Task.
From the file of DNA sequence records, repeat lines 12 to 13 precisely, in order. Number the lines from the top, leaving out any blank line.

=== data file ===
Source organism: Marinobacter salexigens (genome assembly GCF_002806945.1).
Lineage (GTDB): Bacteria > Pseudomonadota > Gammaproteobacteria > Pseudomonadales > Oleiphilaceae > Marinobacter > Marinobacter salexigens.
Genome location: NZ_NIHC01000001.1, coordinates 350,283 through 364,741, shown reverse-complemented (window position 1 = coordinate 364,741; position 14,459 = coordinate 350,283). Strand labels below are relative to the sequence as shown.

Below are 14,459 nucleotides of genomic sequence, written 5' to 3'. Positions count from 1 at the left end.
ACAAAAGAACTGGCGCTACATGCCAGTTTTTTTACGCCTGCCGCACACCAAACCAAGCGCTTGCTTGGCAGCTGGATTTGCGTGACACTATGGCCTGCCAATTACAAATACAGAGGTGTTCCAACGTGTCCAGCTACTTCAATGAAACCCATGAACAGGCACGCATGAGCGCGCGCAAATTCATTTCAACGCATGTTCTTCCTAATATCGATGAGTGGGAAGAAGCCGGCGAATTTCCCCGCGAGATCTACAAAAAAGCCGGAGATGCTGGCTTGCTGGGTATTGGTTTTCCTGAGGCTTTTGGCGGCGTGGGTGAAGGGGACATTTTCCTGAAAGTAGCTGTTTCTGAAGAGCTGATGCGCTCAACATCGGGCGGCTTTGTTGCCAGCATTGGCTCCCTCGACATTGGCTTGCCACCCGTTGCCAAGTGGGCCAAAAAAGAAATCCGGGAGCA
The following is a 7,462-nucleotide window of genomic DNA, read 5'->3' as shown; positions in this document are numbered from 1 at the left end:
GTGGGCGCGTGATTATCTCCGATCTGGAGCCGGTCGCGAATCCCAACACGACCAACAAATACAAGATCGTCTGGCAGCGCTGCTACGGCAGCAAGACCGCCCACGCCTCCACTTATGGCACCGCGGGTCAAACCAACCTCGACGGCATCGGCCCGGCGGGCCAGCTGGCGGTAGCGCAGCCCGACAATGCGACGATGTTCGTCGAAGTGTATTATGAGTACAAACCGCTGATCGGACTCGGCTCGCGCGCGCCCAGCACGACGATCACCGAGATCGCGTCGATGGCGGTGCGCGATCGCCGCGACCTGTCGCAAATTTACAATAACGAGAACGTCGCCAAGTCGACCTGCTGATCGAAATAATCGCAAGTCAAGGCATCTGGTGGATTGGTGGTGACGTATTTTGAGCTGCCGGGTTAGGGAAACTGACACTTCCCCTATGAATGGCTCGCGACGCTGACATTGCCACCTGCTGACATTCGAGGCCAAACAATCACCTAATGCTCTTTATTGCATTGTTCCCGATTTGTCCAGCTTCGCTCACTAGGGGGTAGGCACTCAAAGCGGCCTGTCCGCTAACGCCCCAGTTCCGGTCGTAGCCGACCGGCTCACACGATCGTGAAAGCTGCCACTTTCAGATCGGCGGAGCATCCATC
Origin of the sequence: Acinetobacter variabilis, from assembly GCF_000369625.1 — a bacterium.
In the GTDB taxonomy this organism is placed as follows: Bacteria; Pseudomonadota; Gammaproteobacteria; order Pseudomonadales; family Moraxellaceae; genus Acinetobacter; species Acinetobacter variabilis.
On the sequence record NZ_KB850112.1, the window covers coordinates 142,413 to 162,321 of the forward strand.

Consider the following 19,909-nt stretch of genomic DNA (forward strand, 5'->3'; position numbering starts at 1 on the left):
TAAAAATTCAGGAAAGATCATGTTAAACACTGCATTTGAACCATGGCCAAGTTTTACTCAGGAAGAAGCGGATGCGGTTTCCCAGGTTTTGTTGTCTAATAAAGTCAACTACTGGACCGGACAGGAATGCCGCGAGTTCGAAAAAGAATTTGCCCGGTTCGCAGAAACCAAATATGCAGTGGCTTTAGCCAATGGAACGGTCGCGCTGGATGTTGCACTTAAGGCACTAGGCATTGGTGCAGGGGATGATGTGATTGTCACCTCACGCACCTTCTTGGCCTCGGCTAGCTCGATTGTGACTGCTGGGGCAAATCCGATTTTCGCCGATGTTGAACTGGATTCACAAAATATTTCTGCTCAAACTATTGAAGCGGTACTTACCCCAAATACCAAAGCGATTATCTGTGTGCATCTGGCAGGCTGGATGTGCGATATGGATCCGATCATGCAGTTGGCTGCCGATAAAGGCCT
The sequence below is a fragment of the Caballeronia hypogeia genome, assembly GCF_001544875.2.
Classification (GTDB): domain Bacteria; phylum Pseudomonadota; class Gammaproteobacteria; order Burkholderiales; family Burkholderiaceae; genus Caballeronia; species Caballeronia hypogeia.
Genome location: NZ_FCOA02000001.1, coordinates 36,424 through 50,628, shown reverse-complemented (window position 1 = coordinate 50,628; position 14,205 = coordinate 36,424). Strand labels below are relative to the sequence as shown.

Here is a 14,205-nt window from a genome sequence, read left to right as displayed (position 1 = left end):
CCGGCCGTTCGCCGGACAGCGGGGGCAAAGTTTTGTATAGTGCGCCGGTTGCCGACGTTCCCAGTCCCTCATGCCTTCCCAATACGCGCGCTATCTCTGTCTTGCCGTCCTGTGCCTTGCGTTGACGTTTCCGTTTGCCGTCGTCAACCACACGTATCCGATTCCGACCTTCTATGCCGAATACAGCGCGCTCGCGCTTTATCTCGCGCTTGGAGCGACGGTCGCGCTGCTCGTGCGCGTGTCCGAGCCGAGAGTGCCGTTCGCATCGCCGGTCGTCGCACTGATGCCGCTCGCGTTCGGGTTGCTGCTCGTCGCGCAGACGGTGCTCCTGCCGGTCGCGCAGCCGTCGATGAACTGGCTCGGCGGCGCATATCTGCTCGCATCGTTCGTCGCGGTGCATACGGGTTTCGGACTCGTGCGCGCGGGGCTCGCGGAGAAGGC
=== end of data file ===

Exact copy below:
TAAAAATTCAGGAAAGATCATGTTAAACACTGCATTTGAACCATGGCCAAGTTTTACTCAGGAAGAAGCGGATGCGGTTTCCCAGGTTTTGTTGTCTAATAAAGTCAACTACTGGACCGGACAGGAATGCCGCGAGTTCGAAAAAGAATTTGCCCGGTTCGCAGAAACCAAATATGCAGTGGCTTTAGCCAATGGAACGGTCGCGCTGGATGTTGCACTTAAGGCACTAGGCATTGGTGCAGGGGATGATGTGATTGTCACCTCACGCACCTTCTTGGCCTCGGCTAGCTCGATTGTGACTGCTGGGGCAAATCCGATTTTCGCCGATGTTGAACTGGATTCACAAAATATTTCTGCTCAAACTATTGAAGCGGTACTTACCCCAAATACCAAAGCGATTATCTGTGTGCATCTGGCAGGCTGGATGTGCGATATGGATCCGATCATGCAGTTGGCTGCCGATAAAGGCCT
The sequence below is a fragment of the Caballeronia hypogeia genome, assembly GCF_001544875.2.